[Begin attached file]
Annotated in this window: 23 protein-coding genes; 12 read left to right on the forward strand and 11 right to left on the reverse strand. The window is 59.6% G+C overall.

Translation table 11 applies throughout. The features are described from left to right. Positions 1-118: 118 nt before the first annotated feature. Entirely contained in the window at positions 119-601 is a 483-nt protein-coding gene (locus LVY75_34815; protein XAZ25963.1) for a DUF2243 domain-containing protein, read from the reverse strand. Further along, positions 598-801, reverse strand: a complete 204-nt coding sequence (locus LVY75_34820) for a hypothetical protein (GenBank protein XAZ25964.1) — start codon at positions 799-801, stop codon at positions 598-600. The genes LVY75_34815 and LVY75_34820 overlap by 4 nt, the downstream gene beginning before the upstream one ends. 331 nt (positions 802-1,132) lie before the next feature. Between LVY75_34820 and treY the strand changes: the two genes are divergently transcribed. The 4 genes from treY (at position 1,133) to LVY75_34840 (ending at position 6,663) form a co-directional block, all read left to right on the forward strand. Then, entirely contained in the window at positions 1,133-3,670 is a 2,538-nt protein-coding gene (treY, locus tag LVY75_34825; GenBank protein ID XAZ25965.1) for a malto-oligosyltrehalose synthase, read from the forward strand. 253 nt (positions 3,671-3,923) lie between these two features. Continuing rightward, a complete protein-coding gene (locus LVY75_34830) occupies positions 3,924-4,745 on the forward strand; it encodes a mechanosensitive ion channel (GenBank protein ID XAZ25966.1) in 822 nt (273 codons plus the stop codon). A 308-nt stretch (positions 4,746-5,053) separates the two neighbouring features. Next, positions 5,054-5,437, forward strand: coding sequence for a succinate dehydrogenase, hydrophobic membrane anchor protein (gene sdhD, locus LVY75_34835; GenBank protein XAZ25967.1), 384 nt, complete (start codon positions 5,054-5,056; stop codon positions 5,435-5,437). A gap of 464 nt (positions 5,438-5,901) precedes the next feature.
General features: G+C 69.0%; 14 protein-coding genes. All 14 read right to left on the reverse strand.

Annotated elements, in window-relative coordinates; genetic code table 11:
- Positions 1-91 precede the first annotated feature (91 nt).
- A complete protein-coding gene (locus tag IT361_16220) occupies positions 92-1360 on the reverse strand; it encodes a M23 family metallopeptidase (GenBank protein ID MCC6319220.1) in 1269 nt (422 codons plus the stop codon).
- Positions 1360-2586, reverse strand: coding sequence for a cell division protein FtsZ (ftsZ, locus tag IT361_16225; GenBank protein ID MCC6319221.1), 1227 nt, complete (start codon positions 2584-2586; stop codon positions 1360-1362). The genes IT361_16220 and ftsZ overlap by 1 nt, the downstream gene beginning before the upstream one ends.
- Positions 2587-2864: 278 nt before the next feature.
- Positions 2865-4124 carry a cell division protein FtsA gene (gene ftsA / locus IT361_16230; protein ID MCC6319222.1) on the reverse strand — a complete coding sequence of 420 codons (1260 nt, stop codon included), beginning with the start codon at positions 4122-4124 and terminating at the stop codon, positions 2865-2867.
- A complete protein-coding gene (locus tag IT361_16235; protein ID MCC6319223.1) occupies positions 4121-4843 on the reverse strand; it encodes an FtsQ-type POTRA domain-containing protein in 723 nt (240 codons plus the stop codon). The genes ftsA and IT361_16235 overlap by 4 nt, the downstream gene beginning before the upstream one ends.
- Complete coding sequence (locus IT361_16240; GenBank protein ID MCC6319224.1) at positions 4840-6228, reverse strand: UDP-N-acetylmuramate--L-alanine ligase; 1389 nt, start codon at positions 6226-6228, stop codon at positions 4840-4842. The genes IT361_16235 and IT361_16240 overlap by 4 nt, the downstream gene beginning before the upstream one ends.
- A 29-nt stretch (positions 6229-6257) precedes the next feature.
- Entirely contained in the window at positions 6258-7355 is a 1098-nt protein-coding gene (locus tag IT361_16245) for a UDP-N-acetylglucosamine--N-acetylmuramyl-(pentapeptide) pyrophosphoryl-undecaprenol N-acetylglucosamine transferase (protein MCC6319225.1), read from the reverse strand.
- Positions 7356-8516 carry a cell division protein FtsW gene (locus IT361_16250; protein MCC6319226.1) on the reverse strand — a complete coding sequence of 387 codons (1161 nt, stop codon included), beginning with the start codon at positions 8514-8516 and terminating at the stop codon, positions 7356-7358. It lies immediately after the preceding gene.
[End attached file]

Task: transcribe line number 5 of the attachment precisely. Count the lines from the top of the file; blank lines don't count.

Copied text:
- Positions 1-91 precede the first annotated feature (91 nt).